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States continue to resist NCLB.

There's both good and bad news regarding the reaction of states to the No Child Left Behind (NCLB) Act. The good news is that states continue to resist, and the bad news is that most of them, with Utah being one of the rare exceptions, are resisting on the wrong grounds.

On August 22, Connecticut Attorney General Richard Blumenthal filed suit against U.S. Secretary of Education Margaret Spellings and the Department of Education, complaining that the federal government is not giving Connecticut enough money to finance the annual testing required by the NCLB Act. At issue is the fact that Connecticut currently tests 4th, 6th, 8th, and 10th graders, while the NCLB Act requires testing in grades 3 through 8.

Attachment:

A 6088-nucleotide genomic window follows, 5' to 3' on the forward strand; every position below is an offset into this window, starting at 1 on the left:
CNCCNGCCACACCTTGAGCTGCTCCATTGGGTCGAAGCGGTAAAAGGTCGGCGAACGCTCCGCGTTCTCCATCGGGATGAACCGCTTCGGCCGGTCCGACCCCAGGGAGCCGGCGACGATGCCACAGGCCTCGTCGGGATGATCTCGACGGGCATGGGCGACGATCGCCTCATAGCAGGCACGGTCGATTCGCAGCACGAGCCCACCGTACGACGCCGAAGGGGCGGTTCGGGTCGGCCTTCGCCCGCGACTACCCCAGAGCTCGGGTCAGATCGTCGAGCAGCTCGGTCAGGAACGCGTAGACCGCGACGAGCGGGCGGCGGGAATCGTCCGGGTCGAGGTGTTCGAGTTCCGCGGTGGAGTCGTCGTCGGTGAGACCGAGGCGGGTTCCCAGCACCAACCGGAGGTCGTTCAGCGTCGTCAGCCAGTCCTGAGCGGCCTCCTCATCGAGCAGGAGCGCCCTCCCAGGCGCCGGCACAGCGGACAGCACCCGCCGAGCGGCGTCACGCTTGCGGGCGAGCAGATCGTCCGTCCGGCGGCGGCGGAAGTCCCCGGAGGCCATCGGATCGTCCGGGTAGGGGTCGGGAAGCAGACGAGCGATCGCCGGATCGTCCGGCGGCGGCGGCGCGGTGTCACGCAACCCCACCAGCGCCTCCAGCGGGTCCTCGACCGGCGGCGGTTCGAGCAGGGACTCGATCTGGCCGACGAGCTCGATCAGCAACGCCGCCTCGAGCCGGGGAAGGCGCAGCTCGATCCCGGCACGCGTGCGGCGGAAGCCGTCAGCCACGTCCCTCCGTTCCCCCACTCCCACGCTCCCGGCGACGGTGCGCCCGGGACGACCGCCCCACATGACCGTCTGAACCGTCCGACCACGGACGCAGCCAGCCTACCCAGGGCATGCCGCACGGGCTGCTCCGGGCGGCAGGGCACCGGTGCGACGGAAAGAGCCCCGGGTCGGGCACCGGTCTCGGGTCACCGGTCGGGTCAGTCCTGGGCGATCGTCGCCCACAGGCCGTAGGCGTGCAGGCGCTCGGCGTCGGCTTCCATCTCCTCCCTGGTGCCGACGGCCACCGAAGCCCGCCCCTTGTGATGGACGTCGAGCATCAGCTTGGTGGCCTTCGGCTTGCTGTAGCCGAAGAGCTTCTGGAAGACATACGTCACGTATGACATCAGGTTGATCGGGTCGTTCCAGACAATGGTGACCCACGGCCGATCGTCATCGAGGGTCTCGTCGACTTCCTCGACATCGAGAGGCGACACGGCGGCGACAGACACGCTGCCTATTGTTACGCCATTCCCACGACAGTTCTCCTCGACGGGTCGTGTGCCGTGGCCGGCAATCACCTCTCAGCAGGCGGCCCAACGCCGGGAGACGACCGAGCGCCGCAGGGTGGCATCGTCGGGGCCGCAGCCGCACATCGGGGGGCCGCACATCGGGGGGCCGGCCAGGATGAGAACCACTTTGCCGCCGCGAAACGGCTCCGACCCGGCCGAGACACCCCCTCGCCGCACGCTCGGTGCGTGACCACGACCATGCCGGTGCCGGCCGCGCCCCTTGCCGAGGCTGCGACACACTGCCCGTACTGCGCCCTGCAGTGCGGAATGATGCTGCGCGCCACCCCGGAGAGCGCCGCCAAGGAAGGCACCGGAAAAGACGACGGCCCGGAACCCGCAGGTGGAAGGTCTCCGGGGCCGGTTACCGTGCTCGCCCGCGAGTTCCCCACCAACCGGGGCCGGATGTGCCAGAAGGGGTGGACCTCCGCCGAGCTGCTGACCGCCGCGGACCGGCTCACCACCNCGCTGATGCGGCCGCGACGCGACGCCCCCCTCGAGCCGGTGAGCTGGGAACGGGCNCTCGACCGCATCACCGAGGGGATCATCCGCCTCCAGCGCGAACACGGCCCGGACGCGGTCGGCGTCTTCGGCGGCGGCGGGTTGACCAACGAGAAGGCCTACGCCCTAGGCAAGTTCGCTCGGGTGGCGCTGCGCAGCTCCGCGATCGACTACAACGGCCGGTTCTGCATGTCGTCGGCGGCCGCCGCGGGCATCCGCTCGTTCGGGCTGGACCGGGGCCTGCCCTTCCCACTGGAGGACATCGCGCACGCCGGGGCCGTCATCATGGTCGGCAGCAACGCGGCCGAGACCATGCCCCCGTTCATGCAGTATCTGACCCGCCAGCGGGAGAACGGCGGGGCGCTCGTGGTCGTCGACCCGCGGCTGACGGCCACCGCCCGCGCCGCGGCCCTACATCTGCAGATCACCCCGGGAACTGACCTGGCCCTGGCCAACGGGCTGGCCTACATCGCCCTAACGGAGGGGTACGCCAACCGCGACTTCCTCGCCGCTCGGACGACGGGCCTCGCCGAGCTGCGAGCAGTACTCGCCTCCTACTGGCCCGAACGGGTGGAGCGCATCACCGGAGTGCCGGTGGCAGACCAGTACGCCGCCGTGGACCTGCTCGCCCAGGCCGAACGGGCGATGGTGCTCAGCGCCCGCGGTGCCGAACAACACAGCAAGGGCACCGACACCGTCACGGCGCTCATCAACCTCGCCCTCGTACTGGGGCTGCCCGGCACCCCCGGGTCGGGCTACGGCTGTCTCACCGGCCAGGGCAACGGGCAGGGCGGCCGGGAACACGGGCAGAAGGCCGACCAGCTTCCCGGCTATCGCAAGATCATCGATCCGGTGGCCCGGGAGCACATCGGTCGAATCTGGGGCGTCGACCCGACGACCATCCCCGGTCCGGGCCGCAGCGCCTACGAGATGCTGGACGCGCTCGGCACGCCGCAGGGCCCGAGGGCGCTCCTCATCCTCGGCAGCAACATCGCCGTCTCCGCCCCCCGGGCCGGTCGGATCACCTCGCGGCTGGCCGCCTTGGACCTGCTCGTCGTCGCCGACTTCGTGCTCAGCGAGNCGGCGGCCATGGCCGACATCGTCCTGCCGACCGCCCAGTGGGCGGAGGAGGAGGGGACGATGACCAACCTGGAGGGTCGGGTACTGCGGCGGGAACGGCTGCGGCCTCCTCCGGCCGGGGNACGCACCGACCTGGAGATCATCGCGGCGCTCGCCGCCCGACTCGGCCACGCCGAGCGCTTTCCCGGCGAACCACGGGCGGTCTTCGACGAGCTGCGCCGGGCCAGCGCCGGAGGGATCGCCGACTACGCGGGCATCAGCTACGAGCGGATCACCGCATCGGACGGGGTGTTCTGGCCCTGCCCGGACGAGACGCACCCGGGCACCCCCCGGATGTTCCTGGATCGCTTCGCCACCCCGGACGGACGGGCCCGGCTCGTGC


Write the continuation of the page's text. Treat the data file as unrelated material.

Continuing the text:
"Show us the flexibility, or show us the money," stated Blumenthal. Similarly, Sheila Gross, a member of the Connecticut Region 12 Board of Education, said, "Here we are, being told what to do without proper funding"--implying they are perfectly willing to be told what to do as long as there's enough money.

Connecticut is fighting the right battle for the wrong reasons. Instead of worrying about whether the federal government has enough money to tell them when to test students, Connecticut ought to be worrying about whether the federal government has any right to tell them what to do in the first place.
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Title Annotation:No Child Left Behind Act of 2001
Publication:The New American
Geographic Code:1USA
Date:Sep 19, 2005
Words:225
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